Beaucoup Seafood Chowder
recipe: adapted slightly from Rosie Beaucoup, original source lost at sea
- 1/4 pound of butter (1/2 cup, or one stick)
- 2 medium onions, diced
- 2 stalks of celery, diced
- 1 potato (no more), diced
- about 3 cups chicken broth or water* – see notes below
- 1 tablespoon each of dried basil, oregano, and celery salt
- 2 tablespoons paprika
- 1/2 teaspoon pepper
- 1/4 teaspoon salt (optional, I leave it out)
- three dashes Tabasco sauce
- about 2 litres of milk – homogenized
- 1 cup heavy cream
- 1 lb (or more) white fish – such as haddock, cod or sole
- 1 lb (or more) shellfish – fresh or frozen scallops or lobster. I strongly recommend using both scallops and lobster – I never use anything else. I use already-cooked lobster, and most often both my scallops and lobster have been frozen. Don’t use any fish with a dominant flavour such as salmon, sardines, clams, etc.
For this recipe, I always use at least a pound of haddock and/or cod, a small package of frozen small-sized scallops and a can of frozen lobster knuckles and claws. The lobster has already been cooked. I think the sweet scallops and lobster really make this chowder.
In a large Dutch oven, melt the butter and then sauté the onions and celery over medium heat – allow them to soften a little – just a few minutes. Add the potato and add only enough chicken broth (or water) to barely cover. Cook until the potato is just barely tender. Add the basil, oregano, celery salt, pepper, salt (if using), paprika and Tabasco sauce. It will seem like a lot of spices, don’t worry.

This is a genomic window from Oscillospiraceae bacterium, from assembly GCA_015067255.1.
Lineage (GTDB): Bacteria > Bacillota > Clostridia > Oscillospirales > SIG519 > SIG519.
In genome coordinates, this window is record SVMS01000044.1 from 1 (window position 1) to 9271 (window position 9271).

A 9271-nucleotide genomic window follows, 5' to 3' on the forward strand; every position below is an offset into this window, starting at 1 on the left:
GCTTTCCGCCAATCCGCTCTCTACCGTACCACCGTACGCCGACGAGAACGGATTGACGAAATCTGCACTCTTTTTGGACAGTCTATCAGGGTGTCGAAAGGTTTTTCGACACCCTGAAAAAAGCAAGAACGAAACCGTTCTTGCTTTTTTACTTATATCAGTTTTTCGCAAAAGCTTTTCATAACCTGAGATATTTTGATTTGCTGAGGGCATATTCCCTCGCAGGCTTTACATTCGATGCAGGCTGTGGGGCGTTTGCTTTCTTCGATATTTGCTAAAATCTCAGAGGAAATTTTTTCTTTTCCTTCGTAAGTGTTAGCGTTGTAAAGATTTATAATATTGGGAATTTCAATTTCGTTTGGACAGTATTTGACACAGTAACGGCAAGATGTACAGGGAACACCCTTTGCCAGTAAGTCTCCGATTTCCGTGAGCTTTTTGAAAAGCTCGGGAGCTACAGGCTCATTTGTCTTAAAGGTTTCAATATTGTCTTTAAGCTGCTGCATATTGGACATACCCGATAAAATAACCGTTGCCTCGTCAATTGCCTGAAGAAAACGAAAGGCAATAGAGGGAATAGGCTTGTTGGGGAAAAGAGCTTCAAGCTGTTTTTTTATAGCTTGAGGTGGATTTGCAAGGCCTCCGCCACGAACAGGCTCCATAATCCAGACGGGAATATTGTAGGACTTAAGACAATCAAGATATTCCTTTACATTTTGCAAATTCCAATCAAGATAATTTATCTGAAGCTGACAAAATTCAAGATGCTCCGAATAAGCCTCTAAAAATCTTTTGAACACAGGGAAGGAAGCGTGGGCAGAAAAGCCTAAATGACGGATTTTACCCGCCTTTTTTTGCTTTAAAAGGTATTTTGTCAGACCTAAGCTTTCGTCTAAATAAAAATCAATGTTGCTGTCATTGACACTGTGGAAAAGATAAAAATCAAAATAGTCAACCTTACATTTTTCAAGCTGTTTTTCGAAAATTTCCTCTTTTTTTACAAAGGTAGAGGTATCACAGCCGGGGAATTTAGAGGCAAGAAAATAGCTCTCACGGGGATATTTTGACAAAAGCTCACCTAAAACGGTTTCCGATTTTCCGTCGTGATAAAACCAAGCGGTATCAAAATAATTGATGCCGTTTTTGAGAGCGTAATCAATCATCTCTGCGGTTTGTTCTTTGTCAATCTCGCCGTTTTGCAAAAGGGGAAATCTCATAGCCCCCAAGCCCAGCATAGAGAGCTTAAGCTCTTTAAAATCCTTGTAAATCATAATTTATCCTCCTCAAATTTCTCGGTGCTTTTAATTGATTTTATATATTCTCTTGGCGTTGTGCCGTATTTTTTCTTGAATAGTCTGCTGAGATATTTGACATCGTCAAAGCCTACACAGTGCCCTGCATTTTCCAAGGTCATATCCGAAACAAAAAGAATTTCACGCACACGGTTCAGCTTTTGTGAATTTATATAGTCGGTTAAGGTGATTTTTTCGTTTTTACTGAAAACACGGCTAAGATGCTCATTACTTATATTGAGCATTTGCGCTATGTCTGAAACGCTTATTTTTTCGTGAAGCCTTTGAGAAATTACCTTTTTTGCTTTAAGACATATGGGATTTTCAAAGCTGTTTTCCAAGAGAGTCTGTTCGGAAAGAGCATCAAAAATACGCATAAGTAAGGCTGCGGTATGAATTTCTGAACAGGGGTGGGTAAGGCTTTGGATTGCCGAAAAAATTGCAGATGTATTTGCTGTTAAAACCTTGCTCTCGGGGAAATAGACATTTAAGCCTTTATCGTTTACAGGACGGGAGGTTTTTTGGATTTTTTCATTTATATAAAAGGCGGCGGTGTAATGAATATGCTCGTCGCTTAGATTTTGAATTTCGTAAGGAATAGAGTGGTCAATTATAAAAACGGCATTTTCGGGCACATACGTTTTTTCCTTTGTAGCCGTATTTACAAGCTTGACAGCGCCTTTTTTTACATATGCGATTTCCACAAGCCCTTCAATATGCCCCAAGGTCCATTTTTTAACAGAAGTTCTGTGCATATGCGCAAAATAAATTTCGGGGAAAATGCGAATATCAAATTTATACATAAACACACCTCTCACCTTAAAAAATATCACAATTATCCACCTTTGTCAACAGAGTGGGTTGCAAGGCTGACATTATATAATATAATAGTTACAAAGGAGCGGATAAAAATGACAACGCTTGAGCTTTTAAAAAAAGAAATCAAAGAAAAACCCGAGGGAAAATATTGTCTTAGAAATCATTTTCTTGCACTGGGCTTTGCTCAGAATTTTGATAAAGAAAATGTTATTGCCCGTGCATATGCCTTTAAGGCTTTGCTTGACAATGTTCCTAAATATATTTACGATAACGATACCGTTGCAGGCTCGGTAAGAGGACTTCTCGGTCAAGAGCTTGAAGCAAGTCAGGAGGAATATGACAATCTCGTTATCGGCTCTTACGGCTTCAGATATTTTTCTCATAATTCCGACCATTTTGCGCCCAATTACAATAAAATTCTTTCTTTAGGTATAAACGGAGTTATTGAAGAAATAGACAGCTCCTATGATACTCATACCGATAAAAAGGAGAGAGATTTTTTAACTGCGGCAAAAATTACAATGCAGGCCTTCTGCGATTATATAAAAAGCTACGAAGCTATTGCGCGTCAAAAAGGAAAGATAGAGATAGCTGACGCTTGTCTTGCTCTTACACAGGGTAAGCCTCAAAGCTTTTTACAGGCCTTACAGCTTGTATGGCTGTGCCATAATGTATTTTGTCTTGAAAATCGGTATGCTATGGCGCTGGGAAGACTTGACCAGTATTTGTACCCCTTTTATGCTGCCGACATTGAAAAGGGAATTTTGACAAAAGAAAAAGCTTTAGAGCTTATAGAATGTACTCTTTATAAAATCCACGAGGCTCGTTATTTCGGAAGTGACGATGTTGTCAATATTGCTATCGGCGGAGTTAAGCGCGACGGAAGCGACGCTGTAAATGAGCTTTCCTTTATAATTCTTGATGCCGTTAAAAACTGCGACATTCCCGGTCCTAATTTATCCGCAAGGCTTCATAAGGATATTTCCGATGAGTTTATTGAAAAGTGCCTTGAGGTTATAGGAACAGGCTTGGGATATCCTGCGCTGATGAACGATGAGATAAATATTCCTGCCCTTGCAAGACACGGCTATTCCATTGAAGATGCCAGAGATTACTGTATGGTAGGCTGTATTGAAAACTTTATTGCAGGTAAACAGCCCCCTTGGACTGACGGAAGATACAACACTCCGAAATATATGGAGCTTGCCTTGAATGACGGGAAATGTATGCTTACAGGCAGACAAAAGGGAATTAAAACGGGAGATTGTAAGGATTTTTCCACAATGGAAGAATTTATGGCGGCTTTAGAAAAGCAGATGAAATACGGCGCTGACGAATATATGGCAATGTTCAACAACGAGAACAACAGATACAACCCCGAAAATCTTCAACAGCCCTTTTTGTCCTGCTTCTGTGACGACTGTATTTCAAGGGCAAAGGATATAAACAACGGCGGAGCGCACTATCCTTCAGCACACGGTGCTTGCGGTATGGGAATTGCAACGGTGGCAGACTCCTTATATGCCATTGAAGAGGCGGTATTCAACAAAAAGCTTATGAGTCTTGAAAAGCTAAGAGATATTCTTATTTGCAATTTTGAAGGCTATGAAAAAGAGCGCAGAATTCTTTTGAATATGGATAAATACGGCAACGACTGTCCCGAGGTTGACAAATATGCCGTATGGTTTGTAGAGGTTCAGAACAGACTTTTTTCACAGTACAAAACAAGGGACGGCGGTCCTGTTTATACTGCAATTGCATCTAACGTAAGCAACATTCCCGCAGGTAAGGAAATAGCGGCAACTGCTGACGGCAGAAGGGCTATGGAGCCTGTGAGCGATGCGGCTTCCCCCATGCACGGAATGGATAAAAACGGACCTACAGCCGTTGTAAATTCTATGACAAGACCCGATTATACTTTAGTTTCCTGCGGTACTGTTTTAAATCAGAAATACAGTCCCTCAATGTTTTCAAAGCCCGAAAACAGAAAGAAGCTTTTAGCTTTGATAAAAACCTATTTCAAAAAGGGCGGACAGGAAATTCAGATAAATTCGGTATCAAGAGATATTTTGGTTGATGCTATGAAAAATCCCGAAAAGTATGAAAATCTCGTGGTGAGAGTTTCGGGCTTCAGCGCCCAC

Layer the fish and shellfish on top. Add just enough chicken broth (or water) to cover. Cook only until fish barely flakes.
Add the cream, and then fill the pot with the milk. If you think you’re going to run out of room in the pot, skimp on the milk, not the cream. My Dutch oven is standard-sized, and there is plenty of room.
Allow the chowder to warm through. Keep on a bare simmer until serving or refrigerate and slowly heat up before serving.
Water is traditionally used in chowders such as this, and will taste just fine if you opt for that instead of broth. If using broth, as I do, I recommend using a sodium reduced variety (I use one of those 900 ml tetra paks) – if you find it’s not enough, you can make up the difference with water. The chicken broth adds just a bit of richness to the chowder.
I find chowder is best on the second day, so when entertaining, make it the day before – it will save you time and stress on the day as well.
After refrigeration, I put the pot on low and allow 45 minutes it to heat through. Do not allow the chowder to boil – low heat is key.
You will notice that the spices seem to sit on top of the chowder, like an oil slick. Don’t worry – when you serve, give a little stir and then scoop – just the right amount of spice will come up with the ladle.